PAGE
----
New figures have shown Simon Morris that student housing investment volumes are set to triple by the close of 2015, as investors come to realise the benefits of this lucrative asset class.
The UK’s student population has recorded impressive growth volumes in the past few decades. Figures quoted by the Economist show that the UK’s undergraduate population expanded 45%, to 1.8 million, from 1994 to 2012. London’s full-time student population is set to grow 50% in the coming decade.
Despite these growth volumes, the student housing market hasn’t traditionally been viewed as a lucrative opportunity for investors. However those same Economist figures indicate that this trend started to reverse in the 2000s. The number of students living in halls owned by the private sector rose 46,000 to 102,000 between 2007 and 2014.
Rising investment volumes
New research from property firm JLL shows that investors have started to capitalise on the student housing market. Property Wire reported that JLL’s research indicated investment in student housing is expected to triple to £5.7 billion by the close of 2015. Meanwhile direct investment in student housing increased from less than £500 million in 2010, to £3.8 billion over the first half of 2015, with £1.5 billion invested in the London market.
Why are investors turning to the student housing market? It may be because constraints on mortgage lending, coupled with rising house prices, have forced the UK’s student population to increasingly turn to rented accommodation. In other words more students are renting, especially from buy-to-let residential property landlords. 28% of the UK’s student population now live in Houses of Multiple Occupation (HMOs).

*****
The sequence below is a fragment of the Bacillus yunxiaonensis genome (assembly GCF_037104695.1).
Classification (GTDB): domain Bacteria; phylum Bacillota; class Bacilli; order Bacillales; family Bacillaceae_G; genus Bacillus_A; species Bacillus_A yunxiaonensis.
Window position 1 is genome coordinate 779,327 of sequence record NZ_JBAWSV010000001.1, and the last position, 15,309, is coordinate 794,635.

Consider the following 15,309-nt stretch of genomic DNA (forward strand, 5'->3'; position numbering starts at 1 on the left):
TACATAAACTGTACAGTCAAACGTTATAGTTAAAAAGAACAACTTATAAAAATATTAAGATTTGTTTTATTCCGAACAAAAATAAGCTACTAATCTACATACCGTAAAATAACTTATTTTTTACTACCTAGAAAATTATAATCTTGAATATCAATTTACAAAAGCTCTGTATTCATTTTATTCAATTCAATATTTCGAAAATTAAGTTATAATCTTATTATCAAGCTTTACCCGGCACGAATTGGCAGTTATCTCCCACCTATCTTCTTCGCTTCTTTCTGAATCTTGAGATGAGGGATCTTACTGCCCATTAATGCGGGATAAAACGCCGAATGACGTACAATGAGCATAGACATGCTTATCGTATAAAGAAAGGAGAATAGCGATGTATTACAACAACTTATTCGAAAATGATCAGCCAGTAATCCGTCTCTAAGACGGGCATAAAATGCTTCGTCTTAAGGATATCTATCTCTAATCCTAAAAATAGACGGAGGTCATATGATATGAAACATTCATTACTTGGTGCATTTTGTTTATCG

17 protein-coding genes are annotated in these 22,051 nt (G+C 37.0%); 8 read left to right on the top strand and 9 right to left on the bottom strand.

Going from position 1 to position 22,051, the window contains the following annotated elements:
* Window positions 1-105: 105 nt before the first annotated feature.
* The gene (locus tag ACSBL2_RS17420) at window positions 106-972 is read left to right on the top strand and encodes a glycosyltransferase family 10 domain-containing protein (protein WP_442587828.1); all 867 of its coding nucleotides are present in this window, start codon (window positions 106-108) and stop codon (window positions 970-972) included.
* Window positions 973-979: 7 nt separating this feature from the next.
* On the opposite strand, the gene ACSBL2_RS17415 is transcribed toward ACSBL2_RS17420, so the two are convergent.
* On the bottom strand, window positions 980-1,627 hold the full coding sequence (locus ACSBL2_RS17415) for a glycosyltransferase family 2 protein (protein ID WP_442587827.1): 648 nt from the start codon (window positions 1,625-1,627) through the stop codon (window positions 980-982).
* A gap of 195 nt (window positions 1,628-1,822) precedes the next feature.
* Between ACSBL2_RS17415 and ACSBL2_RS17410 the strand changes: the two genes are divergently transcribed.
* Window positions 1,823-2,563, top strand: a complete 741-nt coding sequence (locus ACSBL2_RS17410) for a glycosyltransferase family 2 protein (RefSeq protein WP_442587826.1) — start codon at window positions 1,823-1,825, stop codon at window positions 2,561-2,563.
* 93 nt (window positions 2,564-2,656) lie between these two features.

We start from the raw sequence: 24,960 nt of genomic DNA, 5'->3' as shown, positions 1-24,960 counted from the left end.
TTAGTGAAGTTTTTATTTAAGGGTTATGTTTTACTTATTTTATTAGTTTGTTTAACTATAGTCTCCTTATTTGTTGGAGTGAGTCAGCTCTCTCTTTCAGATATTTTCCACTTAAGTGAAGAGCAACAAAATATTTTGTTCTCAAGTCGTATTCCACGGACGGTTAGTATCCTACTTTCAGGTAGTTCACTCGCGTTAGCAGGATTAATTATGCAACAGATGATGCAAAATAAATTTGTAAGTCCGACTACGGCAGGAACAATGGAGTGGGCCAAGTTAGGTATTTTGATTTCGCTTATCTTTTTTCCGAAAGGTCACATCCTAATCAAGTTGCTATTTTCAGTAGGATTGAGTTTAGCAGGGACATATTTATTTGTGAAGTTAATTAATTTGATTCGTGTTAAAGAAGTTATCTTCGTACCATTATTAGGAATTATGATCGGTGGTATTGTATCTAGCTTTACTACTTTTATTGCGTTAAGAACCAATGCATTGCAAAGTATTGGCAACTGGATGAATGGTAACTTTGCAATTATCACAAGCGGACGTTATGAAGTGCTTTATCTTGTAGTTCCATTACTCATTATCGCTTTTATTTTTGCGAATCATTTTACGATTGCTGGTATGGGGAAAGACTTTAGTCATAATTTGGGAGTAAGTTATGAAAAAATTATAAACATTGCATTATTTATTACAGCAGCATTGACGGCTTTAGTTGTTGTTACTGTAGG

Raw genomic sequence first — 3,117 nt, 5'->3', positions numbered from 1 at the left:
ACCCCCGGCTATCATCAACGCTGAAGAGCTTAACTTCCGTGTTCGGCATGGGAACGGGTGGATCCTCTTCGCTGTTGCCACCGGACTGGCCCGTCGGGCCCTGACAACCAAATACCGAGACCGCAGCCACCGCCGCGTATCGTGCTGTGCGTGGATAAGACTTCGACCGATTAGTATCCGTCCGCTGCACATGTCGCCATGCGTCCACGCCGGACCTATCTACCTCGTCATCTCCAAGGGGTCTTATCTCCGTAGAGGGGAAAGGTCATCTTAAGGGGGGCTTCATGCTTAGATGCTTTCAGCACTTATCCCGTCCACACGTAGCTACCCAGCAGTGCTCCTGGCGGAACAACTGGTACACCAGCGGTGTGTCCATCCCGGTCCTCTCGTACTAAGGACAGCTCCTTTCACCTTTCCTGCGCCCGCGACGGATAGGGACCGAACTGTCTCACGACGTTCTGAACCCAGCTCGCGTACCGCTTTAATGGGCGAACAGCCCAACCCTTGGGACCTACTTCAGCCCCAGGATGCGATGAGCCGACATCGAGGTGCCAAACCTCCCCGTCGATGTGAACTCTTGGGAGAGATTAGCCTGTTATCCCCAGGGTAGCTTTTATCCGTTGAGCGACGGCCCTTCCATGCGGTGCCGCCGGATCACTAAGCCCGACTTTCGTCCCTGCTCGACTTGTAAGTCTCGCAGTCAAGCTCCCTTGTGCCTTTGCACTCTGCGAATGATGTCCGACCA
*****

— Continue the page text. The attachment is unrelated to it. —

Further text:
Good quality accommodation
Philip Hillman, chairman of JLL’s Alternative Division explained: “The provision of good quality student accommodation was traditionally the responsibility of the universities but in recent years, most new accommodation had been provided by private investors and developers.”
He added: “We have seen extraordinary growth in UK student numbers over the past 20 years and while UK student numbers are now stabilised, international student numbers set to rise dramatically in the next decade.” With student numbers growing and the responsibility of providing good quality housing increasingly falling to developers, investors are realising that they can make significant returns by investing in student property.
Invest with pension?
This may suggest to investors that they can utilise recent reforms to swap their pensions for buy-to-let property, in order to accrue the stable income stream they need to support retirement. As Simon Morris has recently commented, however, this strategy comes with a number of risks, which is why investors should conduct extensive research before pursuing it.